In the midst of this confusion, Chisholm seized the initiative by announcing her run. “They were standing around, peeing on their shoes,” an unnamed Chisholm aide told the New York Times. “So Shirley finally said the hell with it and got a campaign going. If she hadn’t, we’d still be without a Black candidate.”
Bond did not appreciate Chisholm’s bold move. “We may have been peeing on our shoes, but if we were, she wasn’t around to get splashed.”
The Black vote was potentially a powerful force in the 1972 election, but it was fragmented among regional leaders who could not agree how to wield it together. For example, Georgia State Senator Leroy Johnson had a large organization in Atlanta, but he turned it over to Ed Muskie, who was the front-running white candidate at the time. Louis Stokes, the first Black member of Congress from Ohio, threw his support and organization behind Hubert Humphrey rather than his colleague in the Black Caucus. He may have been upset that Chisholm jumped into the race before his brother, Carl, could make up his mind. Alcee Hastings, a recently failed U.S. Senate candidate in Florida and prominent Black leader (who would later be elected to Congress, where he remains), endorsed Muskie.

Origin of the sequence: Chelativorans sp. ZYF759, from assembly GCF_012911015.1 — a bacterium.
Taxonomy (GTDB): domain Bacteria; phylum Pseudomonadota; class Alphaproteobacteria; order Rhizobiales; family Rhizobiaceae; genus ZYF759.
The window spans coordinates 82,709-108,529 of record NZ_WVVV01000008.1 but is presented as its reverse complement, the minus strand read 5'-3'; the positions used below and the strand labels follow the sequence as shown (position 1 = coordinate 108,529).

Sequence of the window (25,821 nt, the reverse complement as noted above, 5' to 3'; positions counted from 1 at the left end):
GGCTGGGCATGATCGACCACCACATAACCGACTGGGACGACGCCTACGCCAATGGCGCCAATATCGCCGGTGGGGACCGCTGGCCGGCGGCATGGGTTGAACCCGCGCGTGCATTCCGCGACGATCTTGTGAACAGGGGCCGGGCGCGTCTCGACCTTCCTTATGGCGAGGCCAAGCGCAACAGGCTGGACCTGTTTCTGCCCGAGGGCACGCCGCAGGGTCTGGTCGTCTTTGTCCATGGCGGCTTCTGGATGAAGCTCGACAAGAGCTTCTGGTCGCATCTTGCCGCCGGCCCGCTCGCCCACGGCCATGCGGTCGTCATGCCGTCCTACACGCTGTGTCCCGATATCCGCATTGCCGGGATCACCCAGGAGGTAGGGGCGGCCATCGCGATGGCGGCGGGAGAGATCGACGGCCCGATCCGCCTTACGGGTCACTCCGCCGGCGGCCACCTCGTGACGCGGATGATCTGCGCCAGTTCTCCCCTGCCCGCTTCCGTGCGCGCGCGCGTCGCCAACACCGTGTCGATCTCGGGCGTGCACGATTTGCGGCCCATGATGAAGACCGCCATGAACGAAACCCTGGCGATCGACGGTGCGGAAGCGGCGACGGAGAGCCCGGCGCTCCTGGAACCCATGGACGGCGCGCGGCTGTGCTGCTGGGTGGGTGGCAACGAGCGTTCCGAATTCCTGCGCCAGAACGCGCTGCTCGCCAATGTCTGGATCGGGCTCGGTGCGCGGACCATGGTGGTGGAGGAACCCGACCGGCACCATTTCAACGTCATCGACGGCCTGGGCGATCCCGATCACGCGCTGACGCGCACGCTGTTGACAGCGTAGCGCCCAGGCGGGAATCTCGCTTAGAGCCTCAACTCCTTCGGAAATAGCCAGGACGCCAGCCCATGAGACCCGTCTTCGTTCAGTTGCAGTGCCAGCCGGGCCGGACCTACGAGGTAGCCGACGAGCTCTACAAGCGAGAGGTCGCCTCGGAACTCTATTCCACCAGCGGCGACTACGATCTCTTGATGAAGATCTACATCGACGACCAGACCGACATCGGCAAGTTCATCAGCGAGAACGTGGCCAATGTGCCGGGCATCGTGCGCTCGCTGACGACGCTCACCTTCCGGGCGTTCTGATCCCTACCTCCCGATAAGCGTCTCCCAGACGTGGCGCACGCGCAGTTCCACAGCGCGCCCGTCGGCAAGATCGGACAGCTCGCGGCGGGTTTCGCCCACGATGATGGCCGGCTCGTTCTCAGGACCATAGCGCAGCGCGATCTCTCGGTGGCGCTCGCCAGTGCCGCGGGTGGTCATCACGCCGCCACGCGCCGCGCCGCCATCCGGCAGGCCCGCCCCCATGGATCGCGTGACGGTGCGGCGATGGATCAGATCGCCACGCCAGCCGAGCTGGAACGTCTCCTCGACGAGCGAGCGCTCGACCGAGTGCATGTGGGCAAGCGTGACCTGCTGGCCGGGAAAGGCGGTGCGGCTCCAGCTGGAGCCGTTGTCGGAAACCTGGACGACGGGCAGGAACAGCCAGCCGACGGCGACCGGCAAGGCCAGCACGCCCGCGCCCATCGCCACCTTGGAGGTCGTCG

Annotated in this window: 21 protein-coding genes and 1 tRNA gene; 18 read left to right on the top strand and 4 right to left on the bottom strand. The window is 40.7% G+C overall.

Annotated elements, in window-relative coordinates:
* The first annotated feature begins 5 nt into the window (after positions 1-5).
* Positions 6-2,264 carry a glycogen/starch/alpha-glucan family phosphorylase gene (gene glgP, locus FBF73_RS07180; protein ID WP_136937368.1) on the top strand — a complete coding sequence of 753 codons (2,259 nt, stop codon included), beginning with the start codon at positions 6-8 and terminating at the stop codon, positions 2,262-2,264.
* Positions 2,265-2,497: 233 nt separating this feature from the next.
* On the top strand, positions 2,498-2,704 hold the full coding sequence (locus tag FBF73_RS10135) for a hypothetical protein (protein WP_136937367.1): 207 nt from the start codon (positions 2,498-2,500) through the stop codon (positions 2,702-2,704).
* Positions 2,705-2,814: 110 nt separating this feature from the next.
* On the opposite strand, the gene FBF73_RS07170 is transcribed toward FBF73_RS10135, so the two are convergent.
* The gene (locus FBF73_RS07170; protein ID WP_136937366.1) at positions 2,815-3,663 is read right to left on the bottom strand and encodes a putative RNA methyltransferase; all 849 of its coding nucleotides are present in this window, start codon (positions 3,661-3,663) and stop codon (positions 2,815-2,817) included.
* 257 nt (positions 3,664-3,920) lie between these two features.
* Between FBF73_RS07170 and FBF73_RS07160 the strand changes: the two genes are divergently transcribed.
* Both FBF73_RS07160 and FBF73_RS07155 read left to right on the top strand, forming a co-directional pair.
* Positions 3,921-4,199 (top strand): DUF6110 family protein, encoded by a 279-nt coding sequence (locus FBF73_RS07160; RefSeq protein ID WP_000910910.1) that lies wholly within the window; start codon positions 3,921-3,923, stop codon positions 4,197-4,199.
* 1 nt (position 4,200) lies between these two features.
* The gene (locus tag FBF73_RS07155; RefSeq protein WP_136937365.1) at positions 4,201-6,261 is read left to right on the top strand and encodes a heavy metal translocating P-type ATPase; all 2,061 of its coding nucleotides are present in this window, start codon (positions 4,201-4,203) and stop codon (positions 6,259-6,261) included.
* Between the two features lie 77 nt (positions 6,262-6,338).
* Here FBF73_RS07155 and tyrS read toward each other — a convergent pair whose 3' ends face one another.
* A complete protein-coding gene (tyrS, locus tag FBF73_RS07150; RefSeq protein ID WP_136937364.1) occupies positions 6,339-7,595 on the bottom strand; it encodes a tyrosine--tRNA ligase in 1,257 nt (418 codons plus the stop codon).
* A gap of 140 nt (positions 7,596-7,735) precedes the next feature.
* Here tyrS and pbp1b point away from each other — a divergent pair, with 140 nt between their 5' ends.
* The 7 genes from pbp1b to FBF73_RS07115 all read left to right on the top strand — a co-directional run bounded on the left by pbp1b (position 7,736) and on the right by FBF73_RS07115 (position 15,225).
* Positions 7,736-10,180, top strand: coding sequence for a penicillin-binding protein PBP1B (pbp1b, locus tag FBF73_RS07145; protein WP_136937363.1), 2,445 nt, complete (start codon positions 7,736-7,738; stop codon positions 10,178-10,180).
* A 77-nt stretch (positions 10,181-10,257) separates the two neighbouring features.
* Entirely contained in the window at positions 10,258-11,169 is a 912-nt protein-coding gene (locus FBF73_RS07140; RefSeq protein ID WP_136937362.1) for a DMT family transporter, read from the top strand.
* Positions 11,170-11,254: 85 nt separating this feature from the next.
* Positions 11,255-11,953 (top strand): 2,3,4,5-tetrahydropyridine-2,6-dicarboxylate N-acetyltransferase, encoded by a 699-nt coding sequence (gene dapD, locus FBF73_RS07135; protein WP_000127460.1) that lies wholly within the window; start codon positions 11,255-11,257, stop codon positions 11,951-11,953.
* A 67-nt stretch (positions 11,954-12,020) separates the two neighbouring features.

Jesse Jackson, John Conyers Jr. and Julian Bond all traveled to Ohio to stump for George McGovern. The Black vote, as an organized entity, did not exist. Black leadership had Balkanized since the death of Martin Luther King Jr. only four years earlier. Black political leaders had more to gain by becoming the token Black endorser of a major white candidate than by uniting around Chisholm.
With Chisholm, their influence and prominence would be minimal as just one of hundreds of organizational supporters. But as only one of a few Black leaders endorsing a particular white candidate, each became more important.
The most dramatic point of the 1972 primary came when George Wallace, governor of Alabama and presidential candidate, was shot five times in an unsuccessful assassination attempt. Wallace, a semi-reformed segregationist who ran openly racist campaign advertisements, was left paralyzed from the waist down for the rest of his life.
Surprising everyone and angering her own supporters, Chisholm visited her racist rival in the hospital.
“Thinking about it then and now, that says everything you need to know about her,” says Gottlieb. “She did not agree with anything Wallace stood for. There’s no question about that. … But she understood that if you really care about the country and you want to effect change, you have to embrace everybody. She was a true human being of sensitivity, commitment. And when he was shot, he was a human being in pain. And she wasn't going to turn her back on him.”